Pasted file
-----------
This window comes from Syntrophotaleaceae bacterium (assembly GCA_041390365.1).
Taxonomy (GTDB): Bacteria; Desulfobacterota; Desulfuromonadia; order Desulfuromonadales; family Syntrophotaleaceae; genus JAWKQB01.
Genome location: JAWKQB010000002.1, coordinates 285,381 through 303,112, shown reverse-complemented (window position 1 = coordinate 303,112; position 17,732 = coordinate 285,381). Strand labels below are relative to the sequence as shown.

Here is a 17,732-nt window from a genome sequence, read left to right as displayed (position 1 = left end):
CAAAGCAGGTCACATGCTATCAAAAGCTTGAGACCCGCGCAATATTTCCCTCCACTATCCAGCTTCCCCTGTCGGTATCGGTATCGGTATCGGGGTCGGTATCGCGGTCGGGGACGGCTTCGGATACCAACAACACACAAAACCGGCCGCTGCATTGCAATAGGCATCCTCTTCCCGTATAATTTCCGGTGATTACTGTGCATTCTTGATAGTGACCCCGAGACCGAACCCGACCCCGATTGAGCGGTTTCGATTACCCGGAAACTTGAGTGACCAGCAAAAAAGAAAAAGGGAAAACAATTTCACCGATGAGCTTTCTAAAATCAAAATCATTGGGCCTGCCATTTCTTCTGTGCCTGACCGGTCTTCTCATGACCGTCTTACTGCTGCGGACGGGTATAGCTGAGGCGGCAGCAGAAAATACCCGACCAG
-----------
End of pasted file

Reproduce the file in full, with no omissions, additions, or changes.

This window comes from Syntrophotaleaceae bacterium (assembly GCA_041390365.1).
Taxonomy (GTDB): Bacteria; Desulfobacterota; Desulfuromonadia; order Desulfuromonadales; family Syntrophotaleaceae; genus JAWKQB01.
Genome location: JAWKQB010000002.1, coordinates 285,381 through 303,112, shown reverse-complemented (window position 1 = coordinate 303,112; position 17,732 = coordinate 285,381). Strand labels below are relative to the sequence as shown.

Here is a 17,732-nt window from a genome sequence, read left to right as displayed (position 1 = left end):
CAAAGCAGGTCACATGCTATCAAAAGCTTGAGACCCGCGCAATATTTCCCTCCACTATCCAGCTTCCCCTGTCGGTATCGGTATCGGTATCGGGGTCGGTATCGCGGTCGGGGACGGCTTCGGATACCAACAACACACAAAACCGGCCGCTGCATTGCAATAGGCATCCTCTTCCCGTATAATTTCCGGTGATTACTGTGCATTCTTGATAGTGACCCCGAGACCGAACCCGACCCCGATTGAGCGGTTTCGATTACCCGGAAACTTGAGTGACCAGCAAAAAAGAAAAAGGGAAAACAATTTCACCGATGAGCTTTCTAAAATCAAAATCATTGGGCCTGCCATTTCTTCTGTGCCTGACCGGTCTTCTCATGACCGTCTTACTGCTGCGGACGGGTATAGCTGAGGCGGCAGCAGAAAATACCCGACCAG